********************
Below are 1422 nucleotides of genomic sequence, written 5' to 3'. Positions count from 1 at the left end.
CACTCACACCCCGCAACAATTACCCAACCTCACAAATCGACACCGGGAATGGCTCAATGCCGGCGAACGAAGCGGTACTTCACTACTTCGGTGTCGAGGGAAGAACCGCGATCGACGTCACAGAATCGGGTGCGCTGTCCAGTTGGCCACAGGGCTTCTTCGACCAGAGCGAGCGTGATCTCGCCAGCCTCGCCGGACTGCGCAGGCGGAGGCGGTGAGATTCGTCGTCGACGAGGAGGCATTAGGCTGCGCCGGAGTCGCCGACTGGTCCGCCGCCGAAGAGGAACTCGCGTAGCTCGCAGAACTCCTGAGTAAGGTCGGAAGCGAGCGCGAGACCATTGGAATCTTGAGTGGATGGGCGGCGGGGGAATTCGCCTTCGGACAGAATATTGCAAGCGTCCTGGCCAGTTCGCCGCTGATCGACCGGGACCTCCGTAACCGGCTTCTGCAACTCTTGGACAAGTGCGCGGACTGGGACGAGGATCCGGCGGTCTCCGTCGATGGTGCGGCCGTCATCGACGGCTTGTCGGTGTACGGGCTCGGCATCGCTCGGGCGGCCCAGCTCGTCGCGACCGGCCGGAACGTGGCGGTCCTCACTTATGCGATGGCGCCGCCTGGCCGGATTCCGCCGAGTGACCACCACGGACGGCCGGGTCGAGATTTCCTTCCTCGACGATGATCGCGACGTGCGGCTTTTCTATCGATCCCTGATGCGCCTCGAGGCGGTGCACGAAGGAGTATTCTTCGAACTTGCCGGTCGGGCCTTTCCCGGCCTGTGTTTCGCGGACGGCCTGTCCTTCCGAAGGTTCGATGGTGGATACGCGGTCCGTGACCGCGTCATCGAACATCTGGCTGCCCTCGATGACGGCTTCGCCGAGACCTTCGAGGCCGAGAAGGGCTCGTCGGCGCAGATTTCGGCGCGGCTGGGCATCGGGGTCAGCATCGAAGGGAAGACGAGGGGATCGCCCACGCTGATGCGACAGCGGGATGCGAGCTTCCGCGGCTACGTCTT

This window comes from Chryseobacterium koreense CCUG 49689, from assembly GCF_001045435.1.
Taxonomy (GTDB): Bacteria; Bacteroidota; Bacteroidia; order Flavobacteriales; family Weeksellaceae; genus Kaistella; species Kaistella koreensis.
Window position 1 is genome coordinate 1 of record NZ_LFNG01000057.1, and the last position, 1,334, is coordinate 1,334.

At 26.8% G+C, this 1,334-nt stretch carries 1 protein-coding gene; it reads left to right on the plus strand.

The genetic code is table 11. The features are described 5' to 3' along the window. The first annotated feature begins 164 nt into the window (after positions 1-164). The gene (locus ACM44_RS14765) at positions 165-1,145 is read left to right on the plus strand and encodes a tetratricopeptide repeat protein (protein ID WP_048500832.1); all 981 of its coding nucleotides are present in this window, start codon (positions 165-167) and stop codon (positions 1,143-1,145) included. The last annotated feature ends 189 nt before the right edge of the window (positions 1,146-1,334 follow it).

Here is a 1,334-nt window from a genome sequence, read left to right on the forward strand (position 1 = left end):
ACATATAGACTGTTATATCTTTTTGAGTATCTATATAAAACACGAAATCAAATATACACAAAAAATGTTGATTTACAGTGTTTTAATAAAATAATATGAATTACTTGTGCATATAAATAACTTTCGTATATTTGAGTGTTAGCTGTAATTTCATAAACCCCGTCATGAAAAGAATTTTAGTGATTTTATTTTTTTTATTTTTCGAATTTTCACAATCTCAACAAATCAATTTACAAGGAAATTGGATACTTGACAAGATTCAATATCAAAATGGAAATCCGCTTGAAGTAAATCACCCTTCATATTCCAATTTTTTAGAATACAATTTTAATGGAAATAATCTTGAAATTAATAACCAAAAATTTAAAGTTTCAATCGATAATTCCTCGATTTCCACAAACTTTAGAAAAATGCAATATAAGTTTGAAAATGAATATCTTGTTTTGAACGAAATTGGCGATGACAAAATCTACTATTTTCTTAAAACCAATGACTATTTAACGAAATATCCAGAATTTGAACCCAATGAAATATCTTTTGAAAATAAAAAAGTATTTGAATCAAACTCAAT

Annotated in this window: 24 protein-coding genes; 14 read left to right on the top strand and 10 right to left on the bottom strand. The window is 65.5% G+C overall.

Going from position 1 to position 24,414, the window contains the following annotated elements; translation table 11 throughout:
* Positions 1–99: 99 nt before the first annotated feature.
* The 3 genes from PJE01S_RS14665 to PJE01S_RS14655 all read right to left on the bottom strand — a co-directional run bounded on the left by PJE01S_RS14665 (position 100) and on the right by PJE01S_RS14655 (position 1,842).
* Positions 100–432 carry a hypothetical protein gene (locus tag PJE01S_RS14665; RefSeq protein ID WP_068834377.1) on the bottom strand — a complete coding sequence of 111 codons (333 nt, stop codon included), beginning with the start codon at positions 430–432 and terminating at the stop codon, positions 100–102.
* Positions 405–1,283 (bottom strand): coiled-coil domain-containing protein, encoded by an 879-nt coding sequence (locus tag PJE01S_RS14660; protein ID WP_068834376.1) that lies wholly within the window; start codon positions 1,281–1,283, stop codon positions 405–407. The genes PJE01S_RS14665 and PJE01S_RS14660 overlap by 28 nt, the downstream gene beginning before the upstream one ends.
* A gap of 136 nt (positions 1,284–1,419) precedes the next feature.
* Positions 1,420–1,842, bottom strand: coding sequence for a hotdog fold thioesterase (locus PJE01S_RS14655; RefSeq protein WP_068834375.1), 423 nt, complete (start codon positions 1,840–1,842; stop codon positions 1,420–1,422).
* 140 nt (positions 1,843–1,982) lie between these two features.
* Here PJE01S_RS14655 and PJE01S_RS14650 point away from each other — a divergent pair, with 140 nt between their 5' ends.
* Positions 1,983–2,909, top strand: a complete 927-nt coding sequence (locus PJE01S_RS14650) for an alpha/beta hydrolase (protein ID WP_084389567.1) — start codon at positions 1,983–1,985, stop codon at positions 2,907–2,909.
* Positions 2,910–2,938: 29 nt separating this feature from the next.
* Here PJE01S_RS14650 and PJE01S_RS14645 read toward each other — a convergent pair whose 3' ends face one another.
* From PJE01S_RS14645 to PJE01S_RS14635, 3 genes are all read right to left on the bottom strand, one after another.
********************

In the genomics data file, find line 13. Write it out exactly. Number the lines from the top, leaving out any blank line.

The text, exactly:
* The 3 genes from PJE01S_RS14665 to PJE01S_RS14655 all read right to left on the bottom strand — a co-directional run bounded on the left by PJE01S_RS14665 (position 100) and on the right by PJE01S_RS14655 (position 1,842).